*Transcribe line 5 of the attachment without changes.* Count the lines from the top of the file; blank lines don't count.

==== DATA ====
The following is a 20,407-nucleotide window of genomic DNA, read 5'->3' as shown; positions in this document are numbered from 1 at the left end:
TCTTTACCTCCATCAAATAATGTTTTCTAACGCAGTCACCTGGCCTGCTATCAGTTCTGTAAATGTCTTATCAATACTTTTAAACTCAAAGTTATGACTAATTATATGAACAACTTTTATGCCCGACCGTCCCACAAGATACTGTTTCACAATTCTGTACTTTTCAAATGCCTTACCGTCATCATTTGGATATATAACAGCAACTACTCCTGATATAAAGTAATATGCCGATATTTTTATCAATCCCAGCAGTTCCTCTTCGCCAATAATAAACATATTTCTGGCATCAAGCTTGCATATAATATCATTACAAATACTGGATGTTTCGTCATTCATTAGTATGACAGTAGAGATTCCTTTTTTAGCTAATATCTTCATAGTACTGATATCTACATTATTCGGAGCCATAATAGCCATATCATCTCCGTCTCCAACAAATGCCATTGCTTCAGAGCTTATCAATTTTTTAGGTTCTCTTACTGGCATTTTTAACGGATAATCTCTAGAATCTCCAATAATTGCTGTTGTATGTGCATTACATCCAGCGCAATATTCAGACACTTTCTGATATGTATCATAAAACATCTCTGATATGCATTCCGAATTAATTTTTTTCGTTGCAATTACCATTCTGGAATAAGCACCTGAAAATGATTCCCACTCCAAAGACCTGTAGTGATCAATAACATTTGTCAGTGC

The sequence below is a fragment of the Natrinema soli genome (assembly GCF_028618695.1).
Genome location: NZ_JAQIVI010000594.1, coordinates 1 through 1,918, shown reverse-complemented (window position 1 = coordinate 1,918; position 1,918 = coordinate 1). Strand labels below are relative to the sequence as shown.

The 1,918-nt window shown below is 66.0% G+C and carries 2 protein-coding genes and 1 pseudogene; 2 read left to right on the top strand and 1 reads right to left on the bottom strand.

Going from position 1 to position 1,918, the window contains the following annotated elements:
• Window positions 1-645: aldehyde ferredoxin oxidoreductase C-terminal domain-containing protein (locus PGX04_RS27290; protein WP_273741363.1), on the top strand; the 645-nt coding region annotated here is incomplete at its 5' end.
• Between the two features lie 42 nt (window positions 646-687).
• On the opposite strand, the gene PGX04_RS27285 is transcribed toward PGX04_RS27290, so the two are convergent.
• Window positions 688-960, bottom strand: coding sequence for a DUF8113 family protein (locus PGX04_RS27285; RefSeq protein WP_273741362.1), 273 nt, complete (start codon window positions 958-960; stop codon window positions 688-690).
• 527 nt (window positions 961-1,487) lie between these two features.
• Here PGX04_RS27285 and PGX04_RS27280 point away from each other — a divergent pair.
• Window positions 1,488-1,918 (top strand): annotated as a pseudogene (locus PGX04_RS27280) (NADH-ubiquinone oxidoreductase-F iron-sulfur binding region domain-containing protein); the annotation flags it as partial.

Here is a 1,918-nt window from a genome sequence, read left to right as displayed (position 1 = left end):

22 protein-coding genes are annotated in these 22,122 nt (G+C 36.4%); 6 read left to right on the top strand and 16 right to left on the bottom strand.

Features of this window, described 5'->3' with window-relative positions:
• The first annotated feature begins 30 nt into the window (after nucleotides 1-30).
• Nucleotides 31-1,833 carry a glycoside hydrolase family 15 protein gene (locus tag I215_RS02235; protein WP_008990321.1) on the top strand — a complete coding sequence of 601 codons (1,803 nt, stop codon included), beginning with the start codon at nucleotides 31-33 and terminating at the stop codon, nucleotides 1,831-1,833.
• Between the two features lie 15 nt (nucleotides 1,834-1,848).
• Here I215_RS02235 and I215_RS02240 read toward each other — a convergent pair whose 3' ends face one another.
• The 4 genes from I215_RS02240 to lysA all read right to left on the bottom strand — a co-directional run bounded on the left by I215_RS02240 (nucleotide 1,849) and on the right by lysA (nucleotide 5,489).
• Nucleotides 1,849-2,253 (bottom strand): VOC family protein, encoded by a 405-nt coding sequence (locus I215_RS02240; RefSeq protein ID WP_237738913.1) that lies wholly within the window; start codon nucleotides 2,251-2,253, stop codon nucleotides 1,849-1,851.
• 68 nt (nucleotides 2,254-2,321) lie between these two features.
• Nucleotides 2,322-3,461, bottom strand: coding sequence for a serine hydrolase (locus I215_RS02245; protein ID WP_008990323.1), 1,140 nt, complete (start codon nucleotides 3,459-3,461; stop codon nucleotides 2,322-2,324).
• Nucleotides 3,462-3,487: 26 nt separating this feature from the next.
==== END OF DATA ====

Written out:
The 1,918-nt window shown below is 66.0% G+C and carries 2 protein-coding genes and 1 pseudogene; 2 read left to right on the top strand and 1 reads right to left on the bottom strand.